Sometimes, a foreign language has words better fitted to express a certain sensation. We, after all, defer to Yiddish to describe somebody’s chutzpa, use the Italian bellissimo, and relish in French's joie de vivre! But Christian Spuck's production of Anna Karenina for the Zurich Ballet, which premièred last Sunday, is nothing less than a true German Augenschmaus – a “feast for the eyes”. The dancers’ performances, against a backdrop of Romantic and modern music, are a delight to watch, the modest sets ingenious - and succesful, and the elaborate costuming any little girl's Disney film come to life.

Admittedly, it was some assignment to reduce the Tolstoy tome to a choreographed work that lasts only a little more than two hours. Readers know Anna Karenina is the story that countless other literary figures have cited as the mother ship of all great novels. But challenges of that sort hardly got in Spuck's way. In fact, the company's director made a point of focusing on the melodramatic narrative of the protagonist, Anna, precisely because it posed that challenge, suggesting that the written form gives "a concentrated insight to figures and situations, while dance, on the contrary, opens up possibilities to reveal the whole emotional palette and contradictions of the psyche".

The beautiful Anna (Viktorina Kapitonova) lives in St. Petersburg, in a colourless marriage with her husband Alexei Karenina (Filipe Portugal); a dry, self-assured, and highly respected government official, with whom she has a son. When she first meets the lively and pleasure-loving military officer, Count Vronsky (Denis Vieira), she is reluctant to enter into an affair with him, but soon gives way to his overpowering attraction. In the pas de deux of their first encounter, the two dancers were so erotically entwined as to bring even the fairly liberal Zurich audience to the edge of its seats. In one unprecedented manoeuvre, the handsome Vronsky strips Anna of her red satin bodice. It is to Kapitonova’s credit that she can recover it as gracefully as she does, clutching the gown to her chest, in a delicately choreographed moment of remorse.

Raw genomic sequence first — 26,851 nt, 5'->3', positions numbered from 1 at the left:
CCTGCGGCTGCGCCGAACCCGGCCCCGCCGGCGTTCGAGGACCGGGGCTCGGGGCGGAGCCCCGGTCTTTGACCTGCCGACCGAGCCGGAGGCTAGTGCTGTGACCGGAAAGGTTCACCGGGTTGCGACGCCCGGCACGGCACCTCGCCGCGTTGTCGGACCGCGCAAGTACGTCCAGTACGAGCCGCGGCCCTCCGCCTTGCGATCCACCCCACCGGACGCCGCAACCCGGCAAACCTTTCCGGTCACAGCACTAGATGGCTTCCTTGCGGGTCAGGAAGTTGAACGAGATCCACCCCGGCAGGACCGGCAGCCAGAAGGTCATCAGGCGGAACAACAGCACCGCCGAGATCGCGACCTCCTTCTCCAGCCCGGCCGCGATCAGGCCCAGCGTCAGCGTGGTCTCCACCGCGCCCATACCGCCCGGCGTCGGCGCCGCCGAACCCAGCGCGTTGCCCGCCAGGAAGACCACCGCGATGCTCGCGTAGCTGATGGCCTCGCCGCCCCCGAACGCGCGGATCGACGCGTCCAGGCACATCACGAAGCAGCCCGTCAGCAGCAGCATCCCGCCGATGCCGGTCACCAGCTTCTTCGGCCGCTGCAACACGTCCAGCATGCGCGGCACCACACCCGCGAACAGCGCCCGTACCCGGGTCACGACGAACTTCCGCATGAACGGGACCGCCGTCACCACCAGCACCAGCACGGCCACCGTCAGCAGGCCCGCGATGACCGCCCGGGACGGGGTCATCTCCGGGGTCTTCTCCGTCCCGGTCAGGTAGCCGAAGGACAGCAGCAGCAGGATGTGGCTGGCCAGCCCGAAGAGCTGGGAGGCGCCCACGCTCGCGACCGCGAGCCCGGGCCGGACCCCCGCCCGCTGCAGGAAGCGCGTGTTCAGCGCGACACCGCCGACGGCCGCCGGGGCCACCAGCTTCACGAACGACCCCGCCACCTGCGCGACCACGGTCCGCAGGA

Predictably, it’s not long before the affair between the two is discovered, and oh, the irony! While Vronksy can carry on socializing openly and still commands the respect of his peers, the adulteress Anna is ostracized by society, and her husband even skirts her beloved young son away from her. Torn between moral duty and her love for Vronsky, Anna begins a descent into despair. She is increasingly jealous of her lover’s interaction with other women, and of his easy acceptance by the friends that meet her only with aversion. Ultimately, all things lost, she commits suicide by throwing herself in front of a train.

Bolshoi-trained Viktorina Kapitomova excelled as Anna, both technically and emotionally. The arc of feelings she conjures up without words: from the heights of erotic love, to the depths of despair at losing both her precious son and her position in society, were utterly convincing.